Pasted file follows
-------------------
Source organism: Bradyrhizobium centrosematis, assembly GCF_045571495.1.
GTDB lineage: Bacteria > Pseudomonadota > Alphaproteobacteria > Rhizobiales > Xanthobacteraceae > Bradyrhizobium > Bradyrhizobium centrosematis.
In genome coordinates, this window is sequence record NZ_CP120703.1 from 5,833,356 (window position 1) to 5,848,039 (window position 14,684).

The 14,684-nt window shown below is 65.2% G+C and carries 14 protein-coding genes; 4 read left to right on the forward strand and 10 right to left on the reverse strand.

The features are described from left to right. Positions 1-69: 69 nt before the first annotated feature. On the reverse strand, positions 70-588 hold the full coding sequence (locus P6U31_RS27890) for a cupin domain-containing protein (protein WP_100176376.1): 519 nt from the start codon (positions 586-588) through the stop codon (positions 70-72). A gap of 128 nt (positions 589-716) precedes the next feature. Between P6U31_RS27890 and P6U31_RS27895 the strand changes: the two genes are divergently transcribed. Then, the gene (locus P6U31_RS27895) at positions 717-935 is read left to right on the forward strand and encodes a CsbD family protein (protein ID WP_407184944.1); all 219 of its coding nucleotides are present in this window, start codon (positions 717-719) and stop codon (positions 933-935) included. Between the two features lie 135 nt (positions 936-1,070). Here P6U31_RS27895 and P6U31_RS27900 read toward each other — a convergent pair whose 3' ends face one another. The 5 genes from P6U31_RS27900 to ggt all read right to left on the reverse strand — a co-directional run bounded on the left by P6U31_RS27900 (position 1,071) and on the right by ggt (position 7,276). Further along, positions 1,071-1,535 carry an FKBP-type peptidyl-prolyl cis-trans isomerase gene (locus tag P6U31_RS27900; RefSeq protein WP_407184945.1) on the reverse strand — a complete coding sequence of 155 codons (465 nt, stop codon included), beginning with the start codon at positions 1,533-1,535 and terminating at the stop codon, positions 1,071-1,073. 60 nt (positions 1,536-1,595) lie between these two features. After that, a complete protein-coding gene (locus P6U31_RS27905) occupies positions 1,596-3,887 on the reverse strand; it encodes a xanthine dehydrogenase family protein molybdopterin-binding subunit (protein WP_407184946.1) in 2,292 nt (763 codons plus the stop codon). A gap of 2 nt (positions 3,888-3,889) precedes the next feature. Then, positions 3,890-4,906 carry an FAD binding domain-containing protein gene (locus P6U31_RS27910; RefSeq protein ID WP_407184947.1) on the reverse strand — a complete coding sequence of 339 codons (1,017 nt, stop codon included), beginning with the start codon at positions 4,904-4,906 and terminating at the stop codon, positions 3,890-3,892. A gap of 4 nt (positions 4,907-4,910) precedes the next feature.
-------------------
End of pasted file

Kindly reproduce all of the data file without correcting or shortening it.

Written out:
Source organism: Bradyrhizobium centrosematis, assembly GCF_045571495.1.
GTDB lineage: Bacteria > Pseudomonadota > Alphaproteobacteria > Rhizobiales > Xanthobacteraceae > Bradyrhizobium > Bradyrhizobium centrosematis.
In genome coordinates, this window is sequence record NZ_CP120703.1 from 5,833,356 (window position 1) to 5,848,039 (window position 14,684).

The 14,684-nt window shown below is 65.2% G+C and carries 14 protein-coding genes; 4 read left to right on the forward strand and 10 right to left on the reverse strand.

The features are described from left to right. Positions 1-69: 69 nt before the first annotated feature. On the reverse strand, positions 70-588 hold the full coding sequence (locus P6U31_RS27890) for a cupin domain-containing protein (protein WP_100176376.1): 519 nt from the start codon (positions 586-588) through the stop codon (positions 70-72). A gap of 128 nt (positions 589-716) precedes the next feature. Between P6U31_RS27890 and P6U31_RS27895 the strand changes: the two genes are divergently transcribed. Then, the gene (locus P6U31_RS27895) at positions 717-935 is read left to right on the forward strand and encodes a CsbD family protein (protein ID WP_407184944.1); all 219 of its coding nucleotides are present in this window, start codon (positions 717-719) and stop codon (positions 933-935) included. Between the two features lie 135 nt (positions 936-1,070). Here P6U31_RS27895 and P6U31_RS27900 read toward each other — a convergent pair whose 3' ends face one another. The 5 genes from P6U31_RS27900 to ggt all read right to left on the reverse strand — a co-directional run bounded on the left by P6U31_RS27900 (position 1,071) and on the right by ggt (position 7,276). Further along, positions 1,071-1,535 carry an FKBP-type peptidyl-prolyl cis-trans isomerase gene (locus tag P6U31_RS27900; RefSeq protein WP_407184945.1) on the reverse strand — a complete coding sequence of 155 codons (465 nt, stop codon included), beginning with the start codon at positions 1,533-1,535 and terminating at the stop codon, positions 1,071-1,073. 60 nt (positions 1,536-1,595) lie between these two features. After that, a complete protein-coding gene (locus P6U31_RS27905) occupies positions 1,596-3,887 on the reverse strand; it encodes a xanthine dehydrogenase family protein molybdopterin-binding subunit (protein WP_407184946.1) in 2,292 nt (763 codons plus the stop codon). A gap of 2 nt (positions 3,888-3,889) precedes the next feature. Then, positions 3,890-4,906 carry an FAD binding domain-containing protein gene (locus P6U31_RS27910; RefSeq protein ID WP_407184947.1) on the reverse strand — a complete coding sequence of 339 codons (1,017 nt, stop codon included), beginning with the start codon at positions 4,904-4,906 and terminating at the stop codon, positions 3,890-3,892. A gap of 4 nt (positions 4,907-4,910) precedes the next feature.